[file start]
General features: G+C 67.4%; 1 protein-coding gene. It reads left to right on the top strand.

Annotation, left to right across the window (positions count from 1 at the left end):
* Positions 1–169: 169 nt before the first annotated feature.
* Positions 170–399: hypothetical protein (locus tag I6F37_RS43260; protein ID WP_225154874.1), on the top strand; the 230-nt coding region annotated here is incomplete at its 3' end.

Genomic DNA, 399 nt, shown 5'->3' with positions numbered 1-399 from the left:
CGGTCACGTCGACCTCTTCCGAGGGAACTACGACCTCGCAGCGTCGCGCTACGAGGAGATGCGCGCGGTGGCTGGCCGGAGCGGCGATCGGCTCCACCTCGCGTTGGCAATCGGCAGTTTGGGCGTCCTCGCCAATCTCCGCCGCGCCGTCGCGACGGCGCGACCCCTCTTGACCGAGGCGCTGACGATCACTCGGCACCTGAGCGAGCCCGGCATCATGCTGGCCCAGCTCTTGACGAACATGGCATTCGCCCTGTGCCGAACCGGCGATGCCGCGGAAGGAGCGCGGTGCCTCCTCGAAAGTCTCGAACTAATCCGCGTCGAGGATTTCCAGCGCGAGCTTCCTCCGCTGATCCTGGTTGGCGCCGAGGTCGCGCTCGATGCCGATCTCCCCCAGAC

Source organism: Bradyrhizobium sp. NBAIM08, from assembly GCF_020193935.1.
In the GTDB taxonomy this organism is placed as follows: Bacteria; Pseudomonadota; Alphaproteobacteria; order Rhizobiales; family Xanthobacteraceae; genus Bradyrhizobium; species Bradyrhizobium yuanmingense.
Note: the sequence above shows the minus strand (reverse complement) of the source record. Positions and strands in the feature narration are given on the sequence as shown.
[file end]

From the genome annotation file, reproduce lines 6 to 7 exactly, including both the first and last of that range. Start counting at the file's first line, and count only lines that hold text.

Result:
CGGTCACGTCGACCTCTTCCGAGGGAACTACGACCTCGCAGCGTCGCGCTACGAGGAGATGCGCGCGGTGGCTGGCCGGAGCGGCGATCGGCTCCACCTCGCGTTGGCAATCGGCAGTTTGGGCGTCCTCGCCAATCTCCGCCGCGCCGTCGCGACGGCGCGACCCCTCTTGACCGAGGCGCTGACGATCACTCGGCACCTGAGCGAGCCCGGCATCATGCTGGCCCAGCTCTTGACGAACATGGCATTCGCCCTGTGCCGAACCGGCGATGCCGCGGAAGGAGCGCGGTGCCTCCTCGAAAGTCTCGAACTAATCCGCGTCGAGGATTTCCAGCGCGAGCTTCCTCCGCTGATCCTGGTTGGCGCCGAGGTCGCGCTCGATGCCGATCTCCCCCAGAC

Source organism: Bradyrhizobium sp. NBAIM08, from assembly GCF_020193935.1.